IELTS graph 314 - Passengers travelling by train in Sydney and trains running on time

IELTS Academic Writing Task 1/ Graph Writing - Line Graphs:

You should spend about 20 minutes on this task.

The first graph gives the number of passengers travelling by train in Sydney. The second graph provides information on the percentage of trains running on time.

Summarise the information by selecting and reporting the main features, and make comparisons where relevant.

You should write at least 150 words.

Number of train passengers, 1995-2004

Percentage of trains running on time, 1995-2004

Sample Answer:
The line graphs give data on the number of train commuters in Sydney from 1995 to 2004 and outline the ratio of trains that ran on time during the same period. As an overall trend, the number of rail passengers in Sydney gradually increased between 1995 to 2002 and in 2004 a higher percentage of locomotives failed to run on time.

As the data suggests, 250 million passengers used the train transportations in 1995 in Sydney and this number slowly increased in the next 4 years. In 1999, train commuters' number in Sydney was around 265 million and it abruptly hiked in the next two years before dropping again in 2002. In 2000, 280 million passengers used locomotives and this number further increased and reached to the highest, 300 million, in 2001. From 2002 to 2004 the train commuters’ number remained constant at 280 million.

Besides, more than 92% trains in 1995 arrived and reached their destination on time but this record deteriorated and dropped to just over 85% in 1997. In 2000, almost 15% rails failed to maintain the schedule and this scenario was worst in 2004 when more than 25% trains in Sydney could not run on time.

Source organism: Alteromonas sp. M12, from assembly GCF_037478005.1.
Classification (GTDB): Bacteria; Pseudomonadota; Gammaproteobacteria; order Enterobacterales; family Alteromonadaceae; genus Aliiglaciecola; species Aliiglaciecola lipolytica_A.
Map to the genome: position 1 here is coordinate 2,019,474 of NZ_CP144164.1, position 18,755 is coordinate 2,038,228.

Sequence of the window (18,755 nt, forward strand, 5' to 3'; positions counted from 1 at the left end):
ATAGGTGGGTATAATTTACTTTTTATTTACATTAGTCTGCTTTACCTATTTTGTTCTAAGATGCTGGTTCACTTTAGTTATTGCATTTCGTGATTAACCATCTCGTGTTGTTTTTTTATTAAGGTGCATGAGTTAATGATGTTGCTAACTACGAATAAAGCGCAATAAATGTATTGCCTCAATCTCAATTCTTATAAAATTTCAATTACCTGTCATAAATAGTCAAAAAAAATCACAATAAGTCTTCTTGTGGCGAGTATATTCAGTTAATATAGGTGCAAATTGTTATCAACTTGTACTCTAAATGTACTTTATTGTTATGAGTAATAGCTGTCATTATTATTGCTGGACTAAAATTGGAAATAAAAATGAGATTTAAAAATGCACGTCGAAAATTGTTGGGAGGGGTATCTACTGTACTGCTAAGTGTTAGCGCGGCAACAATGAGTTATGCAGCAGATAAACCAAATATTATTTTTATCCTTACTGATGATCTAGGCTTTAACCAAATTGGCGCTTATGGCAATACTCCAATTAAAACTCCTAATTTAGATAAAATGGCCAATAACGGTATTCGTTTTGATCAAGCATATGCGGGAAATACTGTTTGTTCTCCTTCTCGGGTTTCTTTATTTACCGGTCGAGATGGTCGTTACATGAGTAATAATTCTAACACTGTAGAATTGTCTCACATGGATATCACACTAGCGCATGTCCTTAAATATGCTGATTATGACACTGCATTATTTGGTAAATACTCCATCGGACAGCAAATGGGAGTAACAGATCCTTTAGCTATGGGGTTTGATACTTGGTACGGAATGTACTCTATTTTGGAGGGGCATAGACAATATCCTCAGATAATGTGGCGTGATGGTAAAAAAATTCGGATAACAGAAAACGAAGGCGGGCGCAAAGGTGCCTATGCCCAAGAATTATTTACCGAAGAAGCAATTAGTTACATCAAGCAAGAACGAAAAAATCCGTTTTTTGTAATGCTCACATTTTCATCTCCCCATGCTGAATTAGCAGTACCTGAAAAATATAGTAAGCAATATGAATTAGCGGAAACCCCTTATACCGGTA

1 1 1 1 1 1 1 1 1 1 Rating 3.86 (40 Votes)

The line charts illustrate the number of train commuters and the ratio of trains that ran on time in Sydney between 1995 and 2004. It is evident that the number of people catching trains increased while the percentage of trains that ran on time decreased significantly.

Increasing from approximately 250 million passengers in 1995 to over 260 million passengers in 1999, the number of Sydney’s train commuters then soared by approximately 40 million and reached a peak at 300 million in 2001. This was followed by a period of slight decline, with around 280 million passengers in 2002 and then the number remained steady until 2004.

The proportion of trains that ran on time, meanwhile, fluctuated at somewhere between 90% and 95% prior to 1995, before dropping slightly to over 85% in 1997. The following six years saw a dramatic fluctuation in this rate, with lows about 85% in 2000 and highs over 90% in 2002. Subsequently, the figure declined considerably with over 70% in 2004.

Kasun Madusanka Silva
The line graphs depict the number of rail users in Sydney from 1995 to 2004, and the percentage of trains on time during the same period. Overall, the number of passengers increased over time until 2001, and more than 85% of trains were able to run on time except in 2004.

As can be seen in the first chart, 250 million people in Sydney used the train as their mode of transportation in 1995. The number gradually increased to 265 million until 1999 and then upsurged to a maximum of 300 million by 2001. However, locomotive users in Sidney remained unchanged at an average of 280 million for the next three years.